For long times, nematodes have been controlled using chemical nematicides. There are two types of nematicides, soil fumigants (gas) and non-fumigants (liquid or solid). Soil fumigants became popular because they limited practical methods; they drastically reduced nematode populations in the soil, and were cost effective for most crops. Non-fumigant nematicides such as fenamiphos (Nemacur) and aldicarb (Temik) were based upon the same kinds of active ingredients as many insecticides (i.e. nerve poisons) and could be applied in liquid or granular formulations (Lambert & Bekal, 2002). While non-fumigant nematicides reduce nematode populations, their effectiveness is not as consistent as that of fumigant nematicides. However, nematicides induced severe impacts to environment and human health. Therefore, in Europe, most of nematicides were banned by the application of Council Directive 91/414/EEC, except four active molecules: ethoprophos, fenamiphos (aka fenamiphos), fosthiazate and oxamyl. However, they are expensive, not so efficient, and the authorization to use these products will soon be expired in 2017.
An alternative nematode control method is to use natural predators or pathogens of nematodes. Most researches focused on isolating soil microorganisms, mainly fungi and bacteria as potential microbial control agents (Davies & Spiegel, 2011). The fungi Arthrobotrys irregularis was reported to be a predator for Meloidogyne spp. thanks to the formation of hyphae in lasso shaped (patent INRA n°7817624, (Cayrol, 1978)). The bacteria Pasteuria penetrans is also documented as control agent for Meloidogyne spp. The spore of this specie is able to parasite on the nematode and blocks its multiplication (Djian-Caporalino & Panchaud-Mattei, 1998). However, the efficiency and use of these biological agents were limited to some specific soil conditions and their commercialization was also limited by the difficulties and costs of the production of these agents.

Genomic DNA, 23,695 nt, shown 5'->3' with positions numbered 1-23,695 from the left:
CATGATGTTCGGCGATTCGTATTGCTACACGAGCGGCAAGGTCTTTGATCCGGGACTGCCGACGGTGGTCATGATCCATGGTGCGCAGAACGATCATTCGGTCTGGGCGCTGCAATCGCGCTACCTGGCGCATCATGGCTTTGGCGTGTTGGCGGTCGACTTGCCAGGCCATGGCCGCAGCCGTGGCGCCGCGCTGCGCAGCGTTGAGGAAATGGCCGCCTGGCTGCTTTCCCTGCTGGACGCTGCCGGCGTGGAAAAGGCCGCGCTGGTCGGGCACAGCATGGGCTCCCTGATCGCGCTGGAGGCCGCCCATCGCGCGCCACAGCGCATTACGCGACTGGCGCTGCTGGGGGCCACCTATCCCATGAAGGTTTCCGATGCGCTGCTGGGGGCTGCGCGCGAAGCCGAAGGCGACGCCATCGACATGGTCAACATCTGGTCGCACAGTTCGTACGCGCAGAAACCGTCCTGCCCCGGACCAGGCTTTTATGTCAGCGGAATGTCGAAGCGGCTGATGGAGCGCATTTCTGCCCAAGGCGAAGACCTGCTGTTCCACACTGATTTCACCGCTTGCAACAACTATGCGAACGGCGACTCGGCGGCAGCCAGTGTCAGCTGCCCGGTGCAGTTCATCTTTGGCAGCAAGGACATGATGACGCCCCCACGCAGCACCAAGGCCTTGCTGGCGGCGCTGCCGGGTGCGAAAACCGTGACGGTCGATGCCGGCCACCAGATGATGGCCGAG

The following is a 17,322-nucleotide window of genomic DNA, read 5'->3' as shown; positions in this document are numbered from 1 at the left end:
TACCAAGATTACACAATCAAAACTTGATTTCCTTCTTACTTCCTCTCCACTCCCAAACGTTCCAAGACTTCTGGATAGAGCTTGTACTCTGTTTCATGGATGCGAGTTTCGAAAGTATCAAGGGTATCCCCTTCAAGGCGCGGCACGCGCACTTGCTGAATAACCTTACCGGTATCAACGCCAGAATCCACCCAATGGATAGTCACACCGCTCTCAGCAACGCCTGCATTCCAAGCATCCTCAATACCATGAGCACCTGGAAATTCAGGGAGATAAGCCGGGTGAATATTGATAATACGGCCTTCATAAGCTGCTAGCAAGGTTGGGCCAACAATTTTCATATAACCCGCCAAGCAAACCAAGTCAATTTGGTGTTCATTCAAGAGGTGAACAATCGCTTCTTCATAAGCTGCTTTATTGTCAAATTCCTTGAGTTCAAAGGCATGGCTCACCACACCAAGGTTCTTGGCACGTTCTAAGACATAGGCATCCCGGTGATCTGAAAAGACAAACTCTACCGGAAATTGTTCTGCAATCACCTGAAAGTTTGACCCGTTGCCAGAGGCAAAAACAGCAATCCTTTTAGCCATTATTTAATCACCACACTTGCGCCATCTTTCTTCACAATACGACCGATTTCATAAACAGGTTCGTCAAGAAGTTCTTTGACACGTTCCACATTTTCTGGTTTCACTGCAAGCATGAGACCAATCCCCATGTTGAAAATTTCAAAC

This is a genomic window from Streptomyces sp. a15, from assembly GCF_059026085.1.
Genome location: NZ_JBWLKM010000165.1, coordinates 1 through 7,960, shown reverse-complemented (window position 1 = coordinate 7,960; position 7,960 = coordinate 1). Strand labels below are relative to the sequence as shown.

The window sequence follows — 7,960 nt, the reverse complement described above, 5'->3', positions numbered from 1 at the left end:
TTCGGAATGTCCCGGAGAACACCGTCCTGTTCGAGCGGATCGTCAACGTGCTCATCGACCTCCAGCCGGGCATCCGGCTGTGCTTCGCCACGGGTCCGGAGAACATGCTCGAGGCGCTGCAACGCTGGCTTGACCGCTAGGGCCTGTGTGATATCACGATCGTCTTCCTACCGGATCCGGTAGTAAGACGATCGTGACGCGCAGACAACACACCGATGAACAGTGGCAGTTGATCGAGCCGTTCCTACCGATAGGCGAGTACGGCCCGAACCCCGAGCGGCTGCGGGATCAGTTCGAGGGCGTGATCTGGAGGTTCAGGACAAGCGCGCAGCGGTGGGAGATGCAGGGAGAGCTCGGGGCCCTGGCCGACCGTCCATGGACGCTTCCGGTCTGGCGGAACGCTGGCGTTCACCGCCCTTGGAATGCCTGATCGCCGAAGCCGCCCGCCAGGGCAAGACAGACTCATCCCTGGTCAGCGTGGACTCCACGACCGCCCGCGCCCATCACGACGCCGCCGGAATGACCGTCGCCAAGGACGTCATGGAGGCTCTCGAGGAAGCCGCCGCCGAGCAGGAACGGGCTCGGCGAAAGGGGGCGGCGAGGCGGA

Plant resistance constitutes an effective control method. Plant breeders cross natural nematode resistance genes (R-genes) into cultivated plant species to improve their resistance to nematodes. So far, there are about 30 R-genes to RKNs have been identified, mostly in the Solanaceae family, such as Mi-1.2 in tomato and Me genes in pepper, and Ma in Myrobalan plum (Castagnone-Sereno, 2006; Williamson & Kumar, 2006; Claverie et al., 2011). Only two genes, Mi-1.2 and Ma, were cloned (Figure 10). The Mi-1.2 gene encodes a typical nucleotide binding leucine rich repeat (NB/LRR) type resistance gene, which confers resistance to M. incognita, M. javanica, M. arenaria (Rossi et al., 1998). Mi-1.2 is remarkable in that it also confers resistance to the potato aphid (Macrosiphum euphorbiae) and whitefly (Bemisia tabaci). The Ma gene is a Toll/Interleukin1 Receptor (TIR)-NBS/LRR (TNL) gene that confers a high and wide-spectrum RKN resistance comprising, besides the mitotic parthenogenetic RKNs controlled by Mi-1.2 gene, the uncontrolled M. enterolobii (Claverie et al., 2011). The wide-spectrum and resistance induced by Ma gene may be best explained by an indirect interaction – guard hypothesis between the resistance gene product and putative nematode avirulence factors (Claverie et al., 2011). Whereas efficiency of several R-genes against RKNs is temperature-dependent, e.g. the tomato Mi-1.2 gene or the pepper N gene, Ma, as pepper Me3 and Me1 are stable at high temperature (Djian-Caporalino et al., 1999).

Table of contents :

INTRODUCTION
1. Generalities about Nematodes
1.1. Nematode structure
1.2. Nematode lifestyles
1.3. Nematode systematics
2. Plant-parasitic nematodes
3. Root-knot nematodes
3.1. Reproduction mode
3.2. Root-knot nematode control
3.3. RKN life cycle
4. Giant cells: formation and main characteristics
4.1. Cell cycle and cytoskeleton reorganization during giant cell formation.
4.2. Importance of the metabolism in GC
5. RKN effectors
5.1. Identification of RKN effectors.
5.2. Functional analysis of effectors
6. Transcriptomic approach to identify nematode effectors
7. Objectives
CHAPTER 1: Identification of Parasitism Effectors Expressed During Plant Infection from the Transcriptome of Meloidogyne incognita
Introduction
Materials and Methods
Results
Discussion
Acknowledgements
References
Supplementary data chapter 1
CHAPTER 2: Transcriptome Profiling of the Root-Knot Nematode Meloidogyne enterolobii During Parasitism and Identification of Novel Effector Proteins
Introduction
Material and methods
Results
Discussion
Acknowledgements
References
GENERAL DISCUSSION, CONCLUSIONS AND PERSPECTIVES
1. Identification of parasitism effectors expressed during plant infection from the transcriptome of Meloidogyne incognita.
2. Transcriptome profiling of the root-knot nematode Meloidogyne enterolobii during parasitism and identification of novel effector proteins
3. Toward new resistance strategies against RKN.
References
ANNEXES
Annex 1: In situ Hybridisation protocol for localisation of gene expression in nematode
Annex 2: siRNA soaking protocol and resistance test
Annex 3 : Curriculum vitae